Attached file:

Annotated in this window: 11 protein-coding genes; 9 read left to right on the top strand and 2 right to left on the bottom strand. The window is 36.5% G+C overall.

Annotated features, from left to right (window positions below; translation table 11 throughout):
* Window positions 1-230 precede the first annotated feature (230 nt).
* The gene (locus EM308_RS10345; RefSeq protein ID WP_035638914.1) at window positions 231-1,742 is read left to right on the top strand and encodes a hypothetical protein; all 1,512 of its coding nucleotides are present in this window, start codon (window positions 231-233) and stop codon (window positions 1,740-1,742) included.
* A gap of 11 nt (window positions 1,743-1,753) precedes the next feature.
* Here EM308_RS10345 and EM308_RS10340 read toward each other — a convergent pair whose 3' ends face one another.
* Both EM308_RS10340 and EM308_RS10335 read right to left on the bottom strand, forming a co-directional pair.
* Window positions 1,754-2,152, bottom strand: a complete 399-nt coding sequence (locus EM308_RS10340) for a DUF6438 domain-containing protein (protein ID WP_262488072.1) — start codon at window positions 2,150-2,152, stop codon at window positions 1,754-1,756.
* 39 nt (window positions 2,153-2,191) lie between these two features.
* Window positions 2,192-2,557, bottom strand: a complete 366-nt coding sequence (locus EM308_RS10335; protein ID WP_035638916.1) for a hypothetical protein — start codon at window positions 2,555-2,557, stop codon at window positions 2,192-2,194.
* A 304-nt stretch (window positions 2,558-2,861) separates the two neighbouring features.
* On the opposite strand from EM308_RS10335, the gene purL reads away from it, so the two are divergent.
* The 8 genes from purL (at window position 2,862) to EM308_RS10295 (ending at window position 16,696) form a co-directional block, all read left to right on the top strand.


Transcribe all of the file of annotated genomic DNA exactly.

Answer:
Annotated in this window: 11 protein-coding genes; 9 read left to right on the top strand and 2 right to left on the bottom strand. The window is 36.5% G+C overall.

Annotated features, from left to right (window positions below; translation table 11 throughout):
* Window positions 1-230 precede the first annotated feature (230 nt).
* The gene (locus EM308_RS10345; RefSeq protein ID WP_035638914.1) at window positions 231-1,742 is read left to right on the top strand and encodes a hypothetical protein; all 1,512 of its coding nucleotides are present in this window, start codon (window positions 231-233) and stop codon (window positions 1,740-1,742) included.
* A gap of 11 nt (window positions 1,743-1,753) precedes the next feature.
* Here EM308_RS10345 and EM308_RS10340 read toward each other — a convergent pair whose 3' ends face one another.
* Both EM308_RS10340 and EM308_RS10335 read right to left on the bottom strand, forming a co-directional pair.
* Window positions 1,754-2,152, bottom strand: a complete 399-nt coding sequence (locus EM308_RS10340) for a DUF6438 domain-containing protein (protein ID WP_262488072.1) — start codon at window positions 2,150-2,152, stop codon at window positions 1,754-1,756.
* 39 nt (window positions 2,153-2,191) lie between these two features.
* Window positions 2,192-2,557, bottom strand: a complete 366-nt coding sequence (locus EM308_RS10335; protein ID WP_035638916.1) for a hypothetical protein — start codon at window positions 2,555-2,557, stop codon at window positions 2,192-2,194.
* A 304-nt stretch (window positions 2,558-2,861) separates the two neighbouring features.
* On the opposite strand from EM308_RS10335, the gene purL reads away from it, so the two are divergent.
* The 8 genes from purL (at window position 2,862) to EM308_RS10295 (ending at window position 16,696) form a co-directional block, all read left to right on the top strand.